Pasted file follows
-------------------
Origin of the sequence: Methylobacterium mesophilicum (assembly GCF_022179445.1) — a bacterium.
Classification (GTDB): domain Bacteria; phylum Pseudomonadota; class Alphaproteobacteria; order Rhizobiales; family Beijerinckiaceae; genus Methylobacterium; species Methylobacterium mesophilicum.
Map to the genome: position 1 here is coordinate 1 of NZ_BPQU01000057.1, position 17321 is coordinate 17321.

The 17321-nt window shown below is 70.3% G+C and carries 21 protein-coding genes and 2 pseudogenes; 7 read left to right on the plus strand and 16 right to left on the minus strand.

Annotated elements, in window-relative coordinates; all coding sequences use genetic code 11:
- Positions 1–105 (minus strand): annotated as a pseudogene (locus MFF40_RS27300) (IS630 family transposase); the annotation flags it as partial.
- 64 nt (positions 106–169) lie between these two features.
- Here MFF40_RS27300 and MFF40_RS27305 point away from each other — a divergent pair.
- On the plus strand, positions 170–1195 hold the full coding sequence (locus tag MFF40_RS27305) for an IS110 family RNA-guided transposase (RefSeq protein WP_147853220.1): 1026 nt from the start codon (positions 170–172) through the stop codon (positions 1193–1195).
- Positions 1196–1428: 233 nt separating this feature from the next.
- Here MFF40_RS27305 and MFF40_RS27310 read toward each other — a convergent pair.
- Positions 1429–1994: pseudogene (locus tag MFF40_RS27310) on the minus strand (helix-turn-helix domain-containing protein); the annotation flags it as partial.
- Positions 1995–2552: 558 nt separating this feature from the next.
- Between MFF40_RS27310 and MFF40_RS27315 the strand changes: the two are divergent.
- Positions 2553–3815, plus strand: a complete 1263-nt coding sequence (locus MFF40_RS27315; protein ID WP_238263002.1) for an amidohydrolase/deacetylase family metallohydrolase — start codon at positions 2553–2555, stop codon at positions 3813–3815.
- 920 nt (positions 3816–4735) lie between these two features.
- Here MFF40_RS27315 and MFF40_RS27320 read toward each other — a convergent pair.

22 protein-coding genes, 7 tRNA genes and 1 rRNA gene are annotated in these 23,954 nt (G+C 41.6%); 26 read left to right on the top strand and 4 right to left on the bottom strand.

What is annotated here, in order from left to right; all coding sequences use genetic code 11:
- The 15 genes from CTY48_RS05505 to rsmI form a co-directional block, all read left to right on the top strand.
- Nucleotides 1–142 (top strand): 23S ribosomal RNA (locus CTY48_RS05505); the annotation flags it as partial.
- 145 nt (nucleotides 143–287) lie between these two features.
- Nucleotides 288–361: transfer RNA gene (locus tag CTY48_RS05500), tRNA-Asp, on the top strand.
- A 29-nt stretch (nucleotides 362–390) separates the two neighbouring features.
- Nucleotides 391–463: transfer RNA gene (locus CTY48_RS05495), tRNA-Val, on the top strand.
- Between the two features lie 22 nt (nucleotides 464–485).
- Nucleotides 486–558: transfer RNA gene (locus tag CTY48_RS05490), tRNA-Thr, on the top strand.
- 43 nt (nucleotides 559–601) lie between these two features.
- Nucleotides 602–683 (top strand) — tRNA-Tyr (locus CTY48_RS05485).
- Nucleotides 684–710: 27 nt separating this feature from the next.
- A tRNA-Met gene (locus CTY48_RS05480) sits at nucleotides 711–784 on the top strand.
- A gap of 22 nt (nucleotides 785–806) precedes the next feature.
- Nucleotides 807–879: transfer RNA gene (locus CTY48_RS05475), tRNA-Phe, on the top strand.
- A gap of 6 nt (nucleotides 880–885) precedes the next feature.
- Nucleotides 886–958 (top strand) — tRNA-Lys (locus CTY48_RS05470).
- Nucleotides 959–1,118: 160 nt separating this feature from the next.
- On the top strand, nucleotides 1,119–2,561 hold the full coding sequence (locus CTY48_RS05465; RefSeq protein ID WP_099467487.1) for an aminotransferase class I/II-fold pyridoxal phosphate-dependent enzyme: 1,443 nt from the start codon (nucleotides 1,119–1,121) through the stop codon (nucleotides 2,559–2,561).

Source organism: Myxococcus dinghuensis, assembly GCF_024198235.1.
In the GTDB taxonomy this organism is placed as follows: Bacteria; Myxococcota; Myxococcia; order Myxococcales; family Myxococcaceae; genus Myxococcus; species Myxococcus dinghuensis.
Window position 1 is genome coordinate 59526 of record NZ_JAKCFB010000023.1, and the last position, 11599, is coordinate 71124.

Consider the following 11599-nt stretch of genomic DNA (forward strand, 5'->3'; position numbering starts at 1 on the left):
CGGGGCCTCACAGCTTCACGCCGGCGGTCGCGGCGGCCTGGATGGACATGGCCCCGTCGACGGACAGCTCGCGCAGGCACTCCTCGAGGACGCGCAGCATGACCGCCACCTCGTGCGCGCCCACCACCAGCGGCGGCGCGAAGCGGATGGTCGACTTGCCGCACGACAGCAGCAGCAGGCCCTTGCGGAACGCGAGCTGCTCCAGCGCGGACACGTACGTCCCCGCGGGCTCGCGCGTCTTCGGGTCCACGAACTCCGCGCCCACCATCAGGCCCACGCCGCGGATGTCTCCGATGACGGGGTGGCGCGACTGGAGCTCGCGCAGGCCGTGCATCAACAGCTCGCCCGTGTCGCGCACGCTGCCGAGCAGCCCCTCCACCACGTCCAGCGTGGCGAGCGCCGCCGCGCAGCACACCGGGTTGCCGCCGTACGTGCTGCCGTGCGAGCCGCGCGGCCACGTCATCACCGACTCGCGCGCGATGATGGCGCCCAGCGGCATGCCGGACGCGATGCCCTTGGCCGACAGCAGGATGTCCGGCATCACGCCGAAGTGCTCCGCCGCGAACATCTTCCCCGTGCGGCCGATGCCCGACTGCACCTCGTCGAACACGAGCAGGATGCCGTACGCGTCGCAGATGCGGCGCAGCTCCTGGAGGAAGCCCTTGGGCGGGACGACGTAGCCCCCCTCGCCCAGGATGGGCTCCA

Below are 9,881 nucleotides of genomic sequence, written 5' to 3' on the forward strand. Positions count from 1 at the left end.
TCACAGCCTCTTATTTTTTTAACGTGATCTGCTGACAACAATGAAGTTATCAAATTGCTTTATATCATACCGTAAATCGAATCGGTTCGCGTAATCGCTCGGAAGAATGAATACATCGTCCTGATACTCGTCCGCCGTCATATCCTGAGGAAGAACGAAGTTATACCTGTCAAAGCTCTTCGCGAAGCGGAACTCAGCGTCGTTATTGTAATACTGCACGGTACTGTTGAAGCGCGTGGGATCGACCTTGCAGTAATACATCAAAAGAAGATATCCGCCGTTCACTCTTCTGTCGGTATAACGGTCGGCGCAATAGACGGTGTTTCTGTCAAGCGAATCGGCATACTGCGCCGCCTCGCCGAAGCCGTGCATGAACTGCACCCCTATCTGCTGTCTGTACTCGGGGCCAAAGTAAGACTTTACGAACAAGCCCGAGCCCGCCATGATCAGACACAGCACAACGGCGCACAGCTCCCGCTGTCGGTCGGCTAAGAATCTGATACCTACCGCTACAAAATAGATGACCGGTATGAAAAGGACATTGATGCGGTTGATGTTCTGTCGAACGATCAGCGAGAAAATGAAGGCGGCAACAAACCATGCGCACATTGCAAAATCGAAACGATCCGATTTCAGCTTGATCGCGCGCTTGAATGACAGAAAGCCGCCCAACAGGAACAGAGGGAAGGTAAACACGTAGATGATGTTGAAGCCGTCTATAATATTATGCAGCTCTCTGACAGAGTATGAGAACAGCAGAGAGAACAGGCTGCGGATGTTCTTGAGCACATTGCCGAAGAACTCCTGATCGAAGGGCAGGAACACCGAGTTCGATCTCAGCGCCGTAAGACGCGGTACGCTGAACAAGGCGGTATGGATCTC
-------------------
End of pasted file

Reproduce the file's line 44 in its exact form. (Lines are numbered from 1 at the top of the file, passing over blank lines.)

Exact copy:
TCACAGCCTCTTATTTTTTTAACGTGATCTGCTGACAACAATGAAGTTATCAAATTGCTTTATATCATACCGTAAATCGAATCGGTTCGCGTAATCGCTCGGAAGAATGAATACATCGTCCTGATACTCGTCCGCCGTCATATCCTGAGGAAGAACGAAGTTATACCTGTCAAAGCTCTTCGCGAAGCGGAACTCAGCGTCGTTATTGTAATACTGCACGGTACTGTTGAAGCGCGTGGGATCGACCTTGCAGTAATACATCAAAAGAAGATATCCGCCGTTCACTCTTCTGTCGGTATAACGGTCGGCGCAATAGACGGTGTTTCTGTCAAGCGAATCGGCATACTGCGCCGCCTCGCCGAAGCCGTGCATGAACTGCACCCCTATCTGCTGTCTGTACTCGGGGCCAAAGTAAGACTTTACGAACAAGCCCGAGCCCGCCATGATCAGACACAGCACAACGGCGCACAGCTCCCGCTGTCGGTCGGCTAAGAATCTGATACCTACCGCTACAAAATAGATGACCGGTATGAAAAGGACATTGATGCGGTTGATGTTCTGTCGAACGATCAGCGAGAAAATGAAGGCGGCAACAAACCATGCGCACATTGCAAAATCGAAACGATCCGATTTCAGCTTGATCGCGCGCTTGAATGACAGAAAGCCGCCCAACAGGAACAGAGGGAAGGTAAACACGTAGATGATGTTGAAGCCGTCTATAATATTATGCAGCTCTCTGACAGAGTATGAGAACAGCAGAGAGAACAGGCTGCGGATGTTCTTGAGCACATTGCCGAAGAACTCCTGATCGAAGGGCAGGAACACCGAGTTCGATCTCAGCGCCGTAAGACGCGGTACGCTGAACAAGGCGGTATGGATCTC